WILSONWhen you sit down and you talk to some of the older neighbors and you talk with some of the new folks who moved in, you begin to realize that if you have individual conversations with them, that we all want the same thing. And that is we all want to be able to live in a nice, clean, safe neighborhood. We all want to be able to sit on our porch when we want.
WILSONWe all want to be able to walk down the street to a local restaurant, even just to get a simple ice cream cone. And I think everybody in the neighborhood is looking forward to those changes.
DALEAnd those were all the things that we could do when we grew up there. All those things were there. We were sandwiched between two white communities. But we had everything we needed, and we felt safe.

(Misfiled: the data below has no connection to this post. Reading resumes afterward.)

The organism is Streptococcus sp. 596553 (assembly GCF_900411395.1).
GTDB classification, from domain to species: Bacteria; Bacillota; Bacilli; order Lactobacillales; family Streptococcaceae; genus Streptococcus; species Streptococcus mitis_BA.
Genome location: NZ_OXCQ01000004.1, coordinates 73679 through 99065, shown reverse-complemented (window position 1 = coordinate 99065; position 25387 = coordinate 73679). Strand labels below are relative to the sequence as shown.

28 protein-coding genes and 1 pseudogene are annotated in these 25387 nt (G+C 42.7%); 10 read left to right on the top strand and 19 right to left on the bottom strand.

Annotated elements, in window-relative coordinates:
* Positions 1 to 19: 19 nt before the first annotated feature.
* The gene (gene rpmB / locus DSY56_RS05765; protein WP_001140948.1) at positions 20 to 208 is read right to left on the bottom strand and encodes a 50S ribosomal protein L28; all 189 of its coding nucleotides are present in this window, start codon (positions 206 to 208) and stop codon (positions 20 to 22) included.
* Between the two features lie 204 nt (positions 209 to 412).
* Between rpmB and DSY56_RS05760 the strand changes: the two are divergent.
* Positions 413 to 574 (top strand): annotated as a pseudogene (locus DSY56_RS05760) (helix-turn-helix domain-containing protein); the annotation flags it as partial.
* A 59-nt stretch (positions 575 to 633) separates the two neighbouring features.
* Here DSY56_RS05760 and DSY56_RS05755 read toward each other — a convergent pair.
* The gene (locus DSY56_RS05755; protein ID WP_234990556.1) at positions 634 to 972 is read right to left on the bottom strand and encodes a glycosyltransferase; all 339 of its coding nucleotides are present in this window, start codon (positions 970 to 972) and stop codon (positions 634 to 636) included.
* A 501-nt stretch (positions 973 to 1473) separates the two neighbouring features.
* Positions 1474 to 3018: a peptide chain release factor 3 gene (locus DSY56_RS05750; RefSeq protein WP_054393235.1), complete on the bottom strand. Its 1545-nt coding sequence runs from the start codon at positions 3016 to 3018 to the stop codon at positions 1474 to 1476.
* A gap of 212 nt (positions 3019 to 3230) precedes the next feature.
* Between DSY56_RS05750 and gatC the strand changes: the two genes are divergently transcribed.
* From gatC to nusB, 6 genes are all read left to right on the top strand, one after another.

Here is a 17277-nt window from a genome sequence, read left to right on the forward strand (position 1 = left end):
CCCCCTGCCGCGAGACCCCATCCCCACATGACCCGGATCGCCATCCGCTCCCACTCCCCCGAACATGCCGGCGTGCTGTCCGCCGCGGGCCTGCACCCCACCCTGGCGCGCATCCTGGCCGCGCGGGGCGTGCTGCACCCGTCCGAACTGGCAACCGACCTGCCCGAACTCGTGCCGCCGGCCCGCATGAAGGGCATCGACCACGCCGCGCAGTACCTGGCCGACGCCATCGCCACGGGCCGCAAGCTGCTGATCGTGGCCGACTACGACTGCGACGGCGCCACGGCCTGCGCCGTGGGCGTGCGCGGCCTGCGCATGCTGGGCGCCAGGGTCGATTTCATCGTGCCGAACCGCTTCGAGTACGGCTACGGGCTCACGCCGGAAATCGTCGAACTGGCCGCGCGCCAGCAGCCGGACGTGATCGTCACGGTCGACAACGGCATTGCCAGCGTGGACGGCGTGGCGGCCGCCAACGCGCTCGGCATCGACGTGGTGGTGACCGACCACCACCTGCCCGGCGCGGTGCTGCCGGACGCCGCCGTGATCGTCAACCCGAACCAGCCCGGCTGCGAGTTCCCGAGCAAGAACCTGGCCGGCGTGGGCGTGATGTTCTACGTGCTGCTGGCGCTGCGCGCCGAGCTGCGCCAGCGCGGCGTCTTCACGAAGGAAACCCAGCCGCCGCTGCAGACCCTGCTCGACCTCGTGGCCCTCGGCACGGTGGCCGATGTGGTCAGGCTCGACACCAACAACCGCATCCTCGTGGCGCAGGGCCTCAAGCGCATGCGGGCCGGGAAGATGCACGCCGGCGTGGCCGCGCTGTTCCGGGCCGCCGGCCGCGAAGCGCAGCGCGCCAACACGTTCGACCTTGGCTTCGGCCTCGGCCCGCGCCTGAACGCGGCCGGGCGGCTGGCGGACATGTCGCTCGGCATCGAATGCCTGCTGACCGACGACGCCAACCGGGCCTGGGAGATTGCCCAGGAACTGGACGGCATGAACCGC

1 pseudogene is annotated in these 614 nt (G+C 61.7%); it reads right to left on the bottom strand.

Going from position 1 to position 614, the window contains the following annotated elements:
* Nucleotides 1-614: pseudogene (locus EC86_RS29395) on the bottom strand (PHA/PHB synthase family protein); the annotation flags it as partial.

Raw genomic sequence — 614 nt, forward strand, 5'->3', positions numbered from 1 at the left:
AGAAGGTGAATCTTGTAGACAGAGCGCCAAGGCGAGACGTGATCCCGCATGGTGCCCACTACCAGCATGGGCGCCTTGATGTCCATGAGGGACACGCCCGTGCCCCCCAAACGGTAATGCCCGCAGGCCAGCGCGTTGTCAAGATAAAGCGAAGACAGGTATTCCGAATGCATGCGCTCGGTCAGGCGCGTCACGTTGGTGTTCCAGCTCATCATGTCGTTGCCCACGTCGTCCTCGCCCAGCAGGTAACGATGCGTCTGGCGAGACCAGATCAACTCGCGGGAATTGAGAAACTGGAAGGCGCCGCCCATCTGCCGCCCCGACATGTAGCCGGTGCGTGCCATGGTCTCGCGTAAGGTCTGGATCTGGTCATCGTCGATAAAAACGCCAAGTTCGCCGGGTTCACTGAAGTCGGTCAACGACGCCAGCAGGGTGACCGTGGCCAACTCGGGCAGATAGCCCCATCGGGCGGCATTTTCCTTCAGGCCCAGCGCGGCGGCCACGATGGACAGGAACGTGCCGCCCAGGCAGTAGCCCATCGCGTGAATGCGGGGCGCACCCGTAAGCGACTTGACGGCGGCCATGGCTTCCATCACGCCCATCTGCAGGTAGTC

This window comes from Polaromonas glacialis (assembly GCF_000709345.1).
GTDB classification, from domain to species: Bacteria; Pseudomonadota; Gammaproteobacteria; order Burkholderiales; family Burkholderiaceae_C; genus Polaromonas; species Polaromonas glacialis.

NNAMDIPart of what made these neighborhoods unique, from a historical perspective, is the way they look, the way they feel. Traditionally, this has been a part of the city with beautiful views of the city with very old, historically noteworthy houses and buildings. But both you and Charles worry that the physical look of Anacostia is being lost. Why?
DALEYes. It -- you felt the village -- you felt like you were in a village when you crossed that bridge and you crossed Good Hope Road. You -- it looked -- the scale of the buildings, they were only two or three, at the most, stories on a building. You just felt like you were in the village. People walk down the street and speak to you. They do that even today.